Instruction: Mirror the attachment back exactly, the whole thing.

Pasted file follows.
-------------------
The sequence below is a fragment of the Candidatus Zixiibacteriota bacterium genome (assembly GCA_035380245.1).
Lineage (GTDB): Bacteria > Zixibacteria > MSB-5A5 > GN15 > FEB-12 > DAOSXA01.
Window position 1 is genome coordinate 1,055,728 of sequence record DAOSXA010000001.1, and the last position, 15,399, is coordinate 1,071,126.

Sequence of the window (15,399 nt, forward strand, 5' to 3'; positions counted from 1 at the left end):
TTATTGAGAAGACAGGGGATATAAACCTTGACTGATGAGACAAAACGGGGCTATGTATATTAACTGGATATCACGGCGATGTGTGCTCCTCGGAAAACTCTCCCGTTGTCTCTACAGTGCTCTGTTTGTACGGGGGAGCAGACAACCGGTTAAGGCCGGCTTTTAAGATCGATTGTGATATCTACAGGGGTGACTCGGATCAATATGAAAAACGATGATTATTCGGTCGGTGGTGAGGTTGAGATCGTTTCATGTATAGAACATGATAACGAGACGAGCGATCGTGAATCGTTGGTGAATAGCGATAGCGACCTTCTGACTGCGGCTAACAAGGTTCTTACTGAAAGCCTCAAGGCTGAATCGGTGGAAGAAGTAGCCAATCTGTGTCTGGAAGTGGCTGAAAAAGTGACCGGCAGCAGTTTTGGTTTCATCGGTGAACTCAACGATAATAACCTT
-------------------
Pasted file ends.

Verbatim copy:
The sequence below is a fragment of the Candidatus Zixiibacteriota bacterium genome (assembly GCA_035380245.1).
Lineage (GTDB): Bacteria > Zixibacteria > MSB-5A5 > GN15 > FEB-12 > DAOSXA01.
Window position 1 is genome coordinate 1,055,728 of sequence record DAOSXA010000001.1, and the last position, 15,399, is coordinate 1,071,126.

Sequence of the window (15,399 nt, forward strand, 5' to 3'; positions counted from 1 at the left end):
TTATTGAGAAGACAGGGGATATAAACCTTGACTGATGAGACAAAACGGGGCTATGTATATTAACTGGATATCACGGCGATGTGTGCTCCTCGGAAAACTCTCCCGTTGTCTCTACAGTGCTCTGTTTGTACGGGGGAGCAGACAACCGGTTAAGGCCGGCTTTTAAGATCGATTGTGATATCTACAGGGGTGACTCGGATCAATATGAAAAACGATGATTATTCGGTCGGTGGTGAGGTTGAGATCGTTTCATGTATAGAACATGATAACGAGACGAGCGATCGTGAATCGTTGGTGAATAGCGATAGCGACCTTCTGACTGCGGCTAACAAGGTTCTTACTGAAAGCCTCAAGGCTGAATCGGTGGAAGAAGTAGCCAATCTGTGTCTGGAAGTGGCTGAAAAAGTGACCGGCAGCAGTTTTGGTTTCATCGGTGAACTCAACGATAATAACCTT